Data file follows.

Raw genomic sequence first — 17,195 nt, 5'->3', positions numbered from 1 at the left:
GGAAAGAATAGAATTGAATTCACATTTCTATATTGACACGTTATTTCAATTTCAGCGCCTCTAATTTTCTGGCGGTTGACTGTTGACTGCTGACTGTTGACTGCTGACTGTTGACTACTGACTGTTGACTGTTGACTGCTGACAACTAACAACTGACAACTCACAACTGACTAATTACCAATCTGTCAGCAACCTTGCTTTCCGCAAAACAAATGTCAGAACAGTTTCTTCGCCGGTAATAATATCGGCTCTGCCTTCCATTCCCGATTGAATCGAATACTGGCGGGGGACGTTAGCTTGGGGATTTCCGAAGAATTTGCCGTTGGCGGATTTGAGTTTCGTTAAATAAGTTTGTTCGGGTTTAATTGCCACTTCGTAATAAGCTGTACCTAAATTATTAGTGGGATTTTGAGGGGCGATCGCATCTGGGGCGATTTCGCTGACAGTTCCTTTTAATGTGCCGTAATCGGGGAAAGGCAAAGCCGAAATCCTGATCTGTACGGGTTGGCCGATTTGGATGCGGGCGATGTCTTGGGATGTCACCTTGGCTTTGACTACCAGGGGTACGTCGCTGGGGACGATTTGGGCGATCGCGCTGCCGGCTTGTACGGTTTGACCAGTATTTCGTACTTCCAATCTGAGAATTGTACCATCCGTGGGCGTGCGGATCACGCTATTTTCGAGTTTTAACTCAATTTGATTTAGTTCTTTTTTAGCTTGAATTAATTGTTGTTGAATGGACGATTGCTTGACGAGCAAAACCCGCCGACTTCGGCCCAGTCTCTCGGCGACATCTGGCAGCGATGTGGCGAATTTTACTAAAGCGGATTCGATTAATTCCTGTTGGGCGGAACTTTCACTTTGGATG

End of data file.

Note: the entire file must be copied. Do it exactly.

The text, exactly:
Raw genomic sequence first — 17,195 nt, 5'->3', positions numbered from 1 at the left:
GGAAAGAATAGAATTGAATTCACATTTCTATATTGACACGTTATTTCAATTTCAGCGCCTCTAATTTTCTGGCGGTTGACTGTTGACTGCTGACTGTTGACTGCTGACTGTTGACTACTGACTGTTGACTGTTGACTGCTGACAACTAACAACTGACAACTCACAACTGACTAATTACCAATCTGTCAGCAACCTTGCTTTCCGCAAAACAAATGTCAGAACAGTTTCTTCGCCGGTAATAATATCGGCTCTGCCTTCCATTCCCGATTGAATCGAATACTGGCGGGGGACGTTAGCTTGGGGATTTCCGAAGAATTTGCCGTTGGCGGATTTGAGTTTCGTTAAATAAGTTTGTTCGGGTTTAATTGCCACTTCGTAATAAGCTGTACCTAAATTATTAGTGGGATTTTGAGGGGCGATCGCATCTGGGGCGATTTCGCTGACAGTTCCTTTTAATGTGCCGTAATCGGGGAAAGGCAAAGCCGAAATCCTGATCTGTACGGGTTGGCCGATTTGGATGCGGGCGATGTCTTGGGATGTCACCTTGGCTTTGACTACCAGGGGTACGTCGCTGGGGACGATTTGGGCGATCGCGCTGCCGGCTTGTACGGTTTGACCAGTATTTCGTACTTCCAATCTGAGAATTGTACCATCCGTGGGCGTGCGGATCACGCTATTTTCGAGTTTTAACTCAATTTGATTTAGTTCTTTTTTAGCTTGAATTAATTGTTGTTGAATGGACGATTGCTTGACGAGCAAAACCCGCCGACTTCGGCCCAGTCTCTCGGCGACATCTGGCAGCGATGTGGCGAATTTTACTAAAGCGGATTCGATTAATTCCTGTTGGGCGGAACTTTCACTTTGGATG